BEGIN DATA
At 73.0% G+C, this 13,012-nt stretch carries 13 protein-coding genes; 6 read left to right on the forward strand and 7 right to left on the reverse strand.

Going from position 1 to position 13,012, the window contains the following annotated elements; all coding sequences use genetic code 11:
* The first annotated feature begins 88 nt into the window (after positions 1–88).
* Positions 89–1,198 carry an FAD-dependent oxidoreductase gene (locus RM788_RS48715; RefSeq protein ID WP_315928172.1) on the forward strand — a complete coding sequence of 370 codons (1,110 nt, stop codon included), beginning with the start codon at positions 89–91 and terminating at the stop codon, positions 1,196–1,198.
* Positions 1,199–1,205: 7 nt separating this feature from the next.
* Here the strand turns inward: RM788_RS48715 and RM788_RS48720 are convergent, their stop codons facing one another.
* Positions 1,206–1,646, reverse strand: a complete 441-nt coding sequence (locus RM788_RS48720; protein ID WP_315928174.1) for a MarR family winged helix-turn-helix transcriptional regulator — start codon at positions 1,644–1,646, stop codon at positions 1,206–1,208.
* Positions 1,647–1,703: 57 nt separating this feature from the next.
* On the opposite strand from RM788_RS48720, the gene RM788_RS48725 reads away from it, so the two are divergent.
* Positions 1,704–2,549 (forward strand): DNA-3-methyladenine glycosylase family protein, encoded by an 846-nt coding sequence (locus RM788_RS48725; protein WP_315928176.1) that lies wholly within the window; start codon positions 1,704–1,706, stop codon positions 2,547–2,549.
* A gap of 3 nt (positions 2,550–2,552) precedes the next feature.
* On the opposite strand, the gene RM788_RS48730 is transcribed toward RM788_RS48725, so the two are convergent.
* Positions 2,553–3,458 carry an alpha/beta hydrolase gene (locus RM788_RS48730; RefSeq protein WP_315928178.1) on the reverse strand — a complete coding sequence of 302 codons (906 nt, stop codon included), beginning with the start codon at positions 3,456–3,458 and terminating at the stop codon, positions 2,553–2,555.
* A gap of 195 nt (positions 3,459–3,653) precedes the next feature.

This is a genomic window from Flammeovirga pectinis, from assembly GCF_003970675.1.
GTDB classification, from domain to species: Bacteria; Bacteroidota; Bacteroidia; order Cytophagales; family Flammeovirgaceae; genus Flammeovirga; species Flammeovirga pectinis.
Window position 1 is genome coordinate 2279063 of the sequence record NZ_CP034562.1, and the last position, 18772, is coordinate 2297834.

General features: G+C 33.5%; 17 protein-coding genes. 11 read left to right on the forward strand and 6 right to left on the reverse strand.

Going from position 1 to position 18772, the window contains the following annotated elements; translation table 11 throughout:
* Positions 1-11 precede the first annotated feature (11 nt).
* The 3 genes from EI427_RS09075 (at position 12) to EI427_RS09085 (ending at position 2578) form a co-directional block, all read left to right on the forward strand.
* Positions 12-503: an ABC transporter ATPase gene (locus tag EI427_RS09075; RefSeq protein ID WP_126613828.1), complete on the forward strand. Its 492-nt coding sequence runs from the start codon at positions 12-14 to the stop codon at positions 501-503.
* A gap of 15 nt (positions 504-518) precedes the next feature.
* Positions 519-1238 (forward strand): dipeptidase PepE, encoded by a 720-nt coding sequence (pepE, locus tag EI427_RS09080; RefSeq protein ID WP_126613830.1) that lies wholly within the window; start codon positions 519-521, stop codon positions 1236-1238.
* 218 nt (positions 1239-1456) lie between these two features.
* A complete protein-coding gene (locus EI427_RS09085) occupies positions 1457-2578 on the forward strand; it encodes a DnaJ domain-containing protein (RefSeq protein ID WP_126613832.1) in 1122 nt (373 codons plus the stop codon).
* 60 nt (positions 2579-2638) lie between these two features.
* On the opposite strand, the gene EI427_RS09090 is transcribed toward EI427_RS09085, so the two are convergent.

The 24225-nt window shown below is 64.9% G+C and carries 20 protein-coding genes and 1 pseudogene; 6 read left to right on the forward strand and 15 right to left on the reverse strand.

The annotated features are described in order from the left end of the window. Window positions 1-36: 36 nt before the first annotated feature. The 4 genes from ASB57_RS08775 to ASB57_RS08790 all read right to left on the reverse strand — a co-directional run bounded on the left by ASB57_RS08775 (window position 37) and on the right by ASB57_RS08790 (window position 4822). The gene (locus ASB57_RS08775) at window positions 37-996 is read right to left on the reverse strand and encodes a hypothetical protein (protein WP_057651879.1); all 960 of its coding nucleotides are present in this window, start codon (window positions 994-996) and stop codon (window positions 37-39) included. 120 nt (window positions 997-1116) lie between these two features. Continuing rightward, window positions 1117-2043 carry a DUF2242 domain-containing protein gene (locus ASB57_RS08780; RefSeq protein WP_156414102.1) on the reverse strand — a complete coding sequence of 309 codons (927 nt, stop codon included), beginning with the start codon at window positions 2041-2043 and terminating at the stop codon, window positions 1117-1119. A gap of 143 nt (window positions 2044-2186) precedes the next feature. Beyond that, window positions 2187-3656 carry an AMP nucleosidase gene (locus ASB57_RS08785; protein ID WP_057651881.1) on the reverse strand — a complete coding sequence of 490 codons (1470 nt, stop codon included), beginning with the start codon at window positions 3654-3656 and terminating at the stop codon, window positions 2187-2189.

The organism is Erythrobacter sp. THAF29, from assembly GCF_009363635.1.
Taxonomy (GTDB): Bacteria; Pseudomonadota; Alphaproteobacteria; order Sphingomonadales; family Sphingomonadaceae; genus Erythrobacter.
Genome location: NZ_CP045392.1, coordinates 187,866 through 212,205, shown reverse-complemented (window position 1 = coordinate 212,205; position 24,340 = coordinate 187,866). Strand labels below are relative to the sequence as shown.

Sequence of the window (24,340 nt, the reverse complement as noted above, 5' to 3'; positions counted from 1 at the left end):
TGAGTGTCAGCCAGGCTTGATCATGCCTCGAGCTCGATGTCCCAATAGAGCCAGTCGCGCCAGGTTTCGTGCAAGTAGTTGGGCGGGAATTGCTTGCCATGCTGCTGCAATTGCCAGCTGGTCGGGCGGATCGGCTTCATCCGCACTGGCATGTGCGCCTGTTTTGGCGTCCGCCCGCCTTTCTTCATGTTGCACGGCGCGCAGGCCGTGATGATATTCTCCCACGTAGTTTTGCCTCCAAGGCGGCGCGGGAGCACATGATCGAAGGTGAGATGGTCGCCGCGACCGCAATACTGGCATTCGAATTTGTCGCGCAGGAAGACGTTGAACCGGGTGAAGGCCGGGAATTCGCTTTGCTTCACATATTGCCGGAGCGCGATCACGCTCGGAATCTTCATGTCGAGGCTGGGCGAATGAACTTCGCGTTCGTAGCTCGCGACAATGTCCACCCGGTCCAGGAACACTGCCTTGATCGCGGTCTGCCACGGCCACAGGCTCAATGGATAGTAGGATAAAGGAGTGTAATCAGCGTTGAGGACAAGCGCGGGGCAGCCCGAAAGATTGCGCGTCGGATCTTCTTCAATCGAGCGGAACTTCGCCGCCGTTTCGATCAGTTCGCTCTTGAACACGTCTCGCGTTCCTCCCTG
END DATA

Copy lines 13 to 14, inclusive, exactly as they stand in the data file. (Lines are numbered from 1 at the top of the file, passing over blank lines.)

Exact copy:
* Positions 2,553–3,458 carry an alpha/beta hydrolase gene (locus RM788_RS48730; RefSeq protein WP_315928178.1) on the reverse strand — a complete coding sequence of 302 codons (906 nt, stop codon included), beginning with the start codon at positions 3,456–3,458 and terminating at the stop codon, positions 2,553–2,555.
* A gap of 195 nt (positions 3,459–3,653) precedes the next feature.